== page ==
Enlisted in the War Against the War on Women
Image via adresrueda flickr
Earlier this week, I moderated a community discussion entitled, “Men Respond to the War on Women.” A panel of male activists who have been personally affected by the “War on Women” led the way, defining what “War on Women” means to them and sharing stories about how it has affected them personally.
The discussion was the brainchild of MensWork, Inc., an organization committed to engaging men in ending violence against women. Keeping in line with MensWork’s theme, the panelists focused on men ceasing to perpetuate and/or condone violence, men stopping misogyny, men embracing equality and men, as one panelist put it, seeing that equal rights for women are far more important than any power or privilege men would have to give up to achieve gender equity. While the panelists were correct in stating that violence against women happens because men commit it, I wanted to chime in, “Ending violence against women is women’s responsibility, too!”
I’m not talking about women taking precautions to prevent becoming victims, which is only possible if we develop special radar that can detect which men will beat us, rape us, or enact laws to discriminate against or control us. I’m aiming at the women who support the male misogynists with their votes, devotion, and unwillingness to be feminists.
I accept that many women see access to abortion and birth control as religious issues instead of as women’s equality issues, and will therefore always support the pro-unborn candidate. (I just can’t call it “pro-life.” That term is inaccurate.) But I can’t begin to understand how they can vote for men who want to redefine rape or who see requiring employers to pay women the same amount they would pay men for the same work as too costly.
I accept that no one wants to give up listening to the music they enjoy, and I can even say there’s sometimes a point in a verbal argument when it’s understandable to make physical violence the next step. I’m human; sometimes I lose control, too. But I can’t back up tweets gladly welcoming an entertainer to beat me any time or comments asserting women are asking to get hit, deserve to get smacked, or aren’t victims because the beating was so understandable. As Sil Lai Abrams said in this post, “even people we don’t like or respect can be victims of assault.”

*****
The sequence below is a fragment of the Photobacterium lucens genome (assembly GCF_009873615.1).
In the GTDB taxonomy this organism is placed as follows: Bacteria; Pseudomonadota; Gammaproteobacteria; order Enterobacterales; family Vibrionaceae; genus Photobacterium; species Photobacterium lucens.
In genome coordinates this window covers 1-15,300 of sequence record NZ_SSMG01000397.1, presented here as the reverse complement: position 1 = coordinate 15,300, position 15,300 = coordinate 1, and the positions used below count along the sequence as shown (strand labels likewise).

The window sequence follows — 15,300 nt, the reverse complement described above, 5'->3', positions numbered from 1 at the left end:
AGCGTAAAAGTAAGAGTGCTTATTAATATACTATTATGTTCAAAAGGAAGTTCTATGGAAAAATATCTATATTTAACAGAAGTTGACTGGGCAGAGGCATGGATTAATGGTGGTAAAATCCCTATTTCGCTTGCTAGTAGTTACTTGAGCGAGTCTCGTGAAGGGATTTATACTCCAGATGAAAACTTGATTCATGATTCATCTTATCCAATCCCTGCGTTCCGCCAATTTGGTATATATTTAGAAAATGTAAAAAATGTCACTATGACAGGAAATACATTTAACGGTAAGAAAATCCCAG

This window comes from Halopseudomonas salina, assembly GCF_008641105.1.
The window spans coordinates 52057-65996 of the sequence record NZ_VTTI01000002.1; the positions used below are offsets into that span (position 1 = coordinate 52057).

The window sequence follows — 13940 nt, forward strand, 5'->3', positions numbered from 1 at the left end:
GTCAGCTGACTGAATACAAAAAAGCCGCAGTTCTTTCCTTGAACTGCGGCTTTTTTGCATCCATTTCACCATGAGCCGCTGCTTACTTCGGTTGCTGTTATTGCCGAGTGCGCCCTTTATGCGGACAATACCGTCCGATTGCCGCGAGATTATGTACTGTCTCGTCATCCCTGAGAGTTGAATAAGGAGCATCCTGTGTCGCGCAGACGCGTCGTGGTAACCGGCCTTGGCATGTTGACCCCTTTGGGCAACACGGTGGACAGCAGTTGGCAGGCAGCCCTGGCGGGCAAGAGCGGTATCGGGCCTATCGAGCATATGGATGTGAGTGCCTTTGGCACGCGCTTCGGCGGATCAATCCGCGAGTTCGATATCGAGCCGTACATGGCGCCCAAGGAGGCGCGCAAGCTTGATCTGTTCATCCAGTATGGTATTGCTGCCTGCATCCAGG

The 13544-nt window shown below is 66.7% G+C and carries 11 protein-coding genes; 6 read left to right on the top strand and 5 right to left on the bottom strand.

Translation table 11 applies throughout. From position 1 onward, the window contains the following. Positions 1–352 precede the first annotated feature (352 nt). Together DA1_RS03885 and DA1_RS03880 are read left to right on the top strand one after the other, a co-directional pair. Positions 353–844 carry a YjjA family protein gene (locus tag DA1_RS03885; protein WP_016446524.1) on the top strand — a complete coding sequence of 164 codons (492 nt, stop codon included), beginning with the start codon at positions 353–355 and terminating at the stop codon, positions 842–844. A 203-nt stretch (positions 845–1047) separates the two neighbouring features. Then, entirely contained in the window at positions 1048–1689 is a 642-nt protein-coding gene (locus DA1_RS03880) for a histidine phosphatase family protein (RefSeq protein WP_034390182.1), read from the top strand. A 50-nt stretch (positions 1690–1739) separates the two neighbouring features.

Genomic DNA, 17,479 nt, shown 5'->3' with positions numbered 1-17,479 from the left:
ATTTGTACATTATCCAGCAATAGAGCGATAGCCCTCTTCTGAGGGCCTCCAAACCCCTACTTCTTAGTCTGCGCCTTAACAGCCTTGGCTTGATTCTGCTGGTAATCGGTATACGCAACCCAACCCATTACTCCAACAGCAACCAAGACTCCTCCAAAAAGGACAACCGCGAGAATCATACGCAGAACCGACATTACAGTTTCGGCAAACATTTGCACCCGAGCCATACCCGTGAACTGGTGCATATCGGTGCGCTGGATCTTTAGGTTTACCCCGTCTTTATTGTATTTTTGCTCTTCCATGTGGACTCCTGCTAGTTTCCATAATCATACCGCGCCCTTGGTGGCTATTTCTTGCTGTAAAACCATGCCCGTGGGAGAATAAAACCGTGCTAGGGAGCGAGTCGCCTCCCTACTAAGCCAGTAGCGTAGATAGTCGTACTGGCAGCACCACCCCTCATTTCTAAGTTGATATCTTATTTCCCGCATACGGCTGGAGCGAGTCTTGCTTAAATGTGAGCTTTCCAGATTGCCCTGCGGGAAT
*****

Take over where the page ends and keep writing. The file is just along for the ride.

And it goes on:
Finally, I know you may not want to burn your bra, but ladies, you don’t have to be afraid of feminism. At the end of the panel, an audience member made a comment that she and all women in her family essentially were brought up to embrace patriarchy and abhor feminism. She wondered if feminism’s bad rep among women contributes to the perpetuation of violence against them. I think it does. Knowing the stereotypes associated with being black (stupid, lazy, loves fried chicken, on C.P. time); a black woman (licentious, nasty attitude, neck rolling); from the South (uncultured, backward); Christian (again uncultured, backward, and stupid, also anti-woman, gullible, and irrational); and born and raised in Kentucky (toothless, married to cousins at 16), I’m aware of how often I’ve adjusted my speech, behavior and even my appearance to avoid any trace of the stereotypes. If telling a friend who makes a “joke” about rape that rape isn’t funny, asking a co-worker who feels free to make comments about your body to stop, calling out your son and his friends when they call women bitches and hos, or telling teachers who set different expectations for girls and boys that their behavior is sexist makes you a raging, bra-burning, man-hating, castrating, anti-sex, masculine, ugly “feminazi”–then you might avoid doing those things. You might notice sexism and just laugh it off. You might smile through it so much that you condone sexism without realizing it.
I asked the audience to raise their hands if they considered themselves feminists. I would say about 75 percent (men and women) did. No one who didn’t raise a hand was willing to state why not.
I’m quite comfortable with the words “feminist” and “feminism,” but I don’t believe that women need the label to demand their rights or that men need the label to treat women as equal human beings. But if you’re pointing out sexism or standing up for women and someone calls you a feminist, don’t shrink back. Don’t be intimidated. There’s a war going on, and that means you’re enlisted.